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File:Scheme female reproductive system-en.svg
Schematic frontal view of female anatomy
ICD-10 code:
ICD-9 code: 66.4 - 66.6
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Salpingectomy refers to the surgical removal of a Fallopian tube.


The procedure was first performed by Lawson Tait in patients with a bleeding ectopic pregnancy; this procedure has since saved the lives of countless women. Other indications for a salpingectomy include infected tubes, (as in a hydrosalpinx) or as part of the surgical procedure for tubal cancer.


Salpingectomy has traditionally been done via a laparotomy; more recently however, laparoscopic salpingectomies have become more common as part of minimally invasive surgery.

Related procedures

Salpingectomy is commonly done as part of a procedure called a salpingo-oophorectomy, where one or both ovaries, as well as one or both Fallopian tubes, are removed in one operation (a Bilateral Salpingo-Oophorectomy (BSO) if both ovaries and Fallopian tubes are removed). If a BSO is combined with a hysterectomy, the procedure is commonly called a TAH-BSO: Total Abdominal Hysterectomy with a Bilateral Salpingo-Oophorectomy.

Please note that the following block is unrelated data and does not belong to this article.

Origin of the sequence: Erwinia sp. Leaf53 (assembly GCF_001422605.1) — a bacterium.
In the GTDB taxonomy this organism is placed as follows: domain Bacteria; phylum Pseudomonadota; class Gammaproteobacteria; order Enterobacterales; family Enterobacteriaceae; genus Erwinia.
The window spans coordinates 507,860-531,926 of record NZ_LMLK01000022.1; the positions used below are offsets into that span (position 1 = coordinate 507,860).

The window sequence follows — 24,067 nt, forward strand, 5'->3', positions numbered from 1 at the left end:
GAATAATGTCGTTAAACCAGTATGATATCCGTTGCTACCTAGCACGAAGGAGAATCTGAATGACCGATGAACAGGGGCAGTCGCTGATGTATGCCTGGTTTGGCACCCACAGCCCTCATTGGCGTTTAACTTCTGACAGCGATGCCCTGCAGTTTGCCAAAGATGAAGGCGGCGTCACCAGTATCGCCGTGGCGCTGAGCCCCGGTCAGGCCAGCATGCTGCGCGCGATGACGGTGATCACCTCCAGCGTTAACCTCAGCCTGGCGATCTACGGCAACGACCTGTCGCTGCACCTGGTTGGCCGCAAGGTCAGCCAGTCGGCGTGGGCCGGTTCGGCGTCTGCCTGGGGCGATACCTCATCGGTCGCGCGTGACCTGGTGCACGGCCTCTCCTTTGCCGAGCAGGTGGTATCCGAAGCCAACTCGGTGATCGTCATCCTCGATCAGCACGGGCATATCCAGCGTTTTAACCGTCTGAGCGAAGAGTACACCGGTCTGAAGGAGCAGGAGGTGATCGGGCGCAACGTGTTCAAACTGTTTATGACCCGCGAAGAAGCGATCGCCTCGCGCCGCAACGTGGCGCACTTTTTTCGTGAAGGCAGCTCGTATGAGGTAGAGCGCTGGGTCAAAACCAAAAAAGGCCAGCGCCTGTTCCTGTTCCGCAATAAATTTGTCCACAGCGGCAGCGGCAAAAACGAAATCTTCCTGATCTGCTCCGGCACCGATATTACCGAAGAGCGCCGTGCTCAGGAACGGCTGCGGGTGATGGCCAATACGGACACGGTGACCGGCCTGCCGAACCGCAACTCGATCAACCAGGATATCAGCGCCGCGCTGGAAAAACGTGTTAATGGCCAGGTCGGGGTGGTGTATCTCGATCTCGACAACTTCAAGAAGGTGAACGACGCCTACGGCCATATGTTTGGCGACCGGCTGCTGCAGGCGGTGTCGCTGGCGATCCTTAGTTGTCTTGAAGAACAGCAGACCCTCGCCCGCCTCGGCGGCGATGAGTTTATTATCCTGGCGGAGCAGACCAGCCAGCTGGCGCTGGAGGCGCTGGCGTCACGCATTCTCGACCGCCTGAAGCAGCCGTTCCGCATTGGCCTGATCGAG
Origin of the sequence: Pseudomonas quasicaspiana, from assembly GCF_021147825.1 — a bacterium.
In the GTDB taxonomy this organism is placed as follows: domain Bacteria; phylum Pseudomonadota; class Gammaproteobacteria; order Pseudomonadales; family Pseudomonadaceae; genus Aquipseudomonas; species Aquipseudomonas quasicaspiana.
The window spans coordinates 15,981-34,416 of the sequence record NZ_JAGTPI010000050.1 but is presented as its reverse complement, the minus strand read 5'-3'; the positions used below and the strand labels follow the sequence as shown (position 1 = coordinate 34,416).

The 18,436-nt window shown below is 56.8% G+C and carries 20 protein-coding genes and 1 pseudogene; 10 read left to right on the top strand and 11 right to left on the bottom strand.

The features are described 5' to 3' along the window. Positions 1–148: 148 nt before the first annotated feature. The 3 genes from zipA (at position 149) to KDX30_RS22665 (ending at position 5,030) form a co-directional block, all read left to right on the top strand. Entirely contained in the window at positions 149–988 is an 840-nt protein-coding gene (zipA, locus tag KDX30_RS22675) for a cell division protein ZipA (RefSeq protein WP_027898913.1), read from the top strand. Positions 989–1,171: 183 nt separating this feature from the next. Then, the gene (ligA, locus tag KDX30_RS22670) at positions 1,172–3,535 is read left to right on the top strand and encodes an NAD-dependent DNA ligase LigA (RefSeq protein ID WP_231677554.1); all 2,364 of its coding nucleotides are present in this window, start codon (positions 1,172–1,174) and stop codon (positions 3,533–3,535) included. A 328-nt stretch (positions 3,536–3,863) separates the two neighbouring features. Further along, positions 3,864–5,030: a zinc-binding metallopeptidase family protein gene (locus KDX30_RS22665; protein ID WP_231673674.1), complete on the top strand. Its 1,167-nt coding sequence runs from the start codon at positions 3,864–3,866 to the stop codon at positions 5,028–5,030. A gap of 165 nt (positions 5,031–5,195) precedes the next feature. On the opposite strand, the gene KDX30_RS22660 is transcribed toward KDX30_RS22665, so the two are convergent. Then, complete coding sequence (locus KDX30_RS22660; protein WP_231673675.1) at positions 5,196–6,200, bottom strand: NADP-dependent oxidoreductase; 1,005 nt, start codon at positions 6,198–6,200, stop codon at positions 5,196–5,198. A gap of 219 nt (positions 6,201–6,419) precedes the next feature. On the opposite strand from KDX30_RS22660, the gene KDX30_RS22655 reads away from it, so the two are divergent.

Salpingectomy is different from a salpingostomy, a procedure where an opening is made into the tube to remove the ectopic embryo, but the tube itself is not removed.[1]


Salpingectomies were performed in the United States in the 20th century in accordance with eugenics legislation. From Buck v. Bell:

The Virginia statute providing for the sexual sterilization of inmates of institutions supported by the State who shall be found to be afflicted with an hereditary form of insanity or imbecility, is within the power of the State under the Fourteenth Amendment. [2]


  1. Pal L, Parkash V, Rutherford TJ (2003). "Omental trophoblastic implants and hemoperitoneum after laparoscopic salpingostomy for ectopic pregnancy. A case report". The Journal of reproductive medicine. 48 (1): 57–9. PMID 12611098.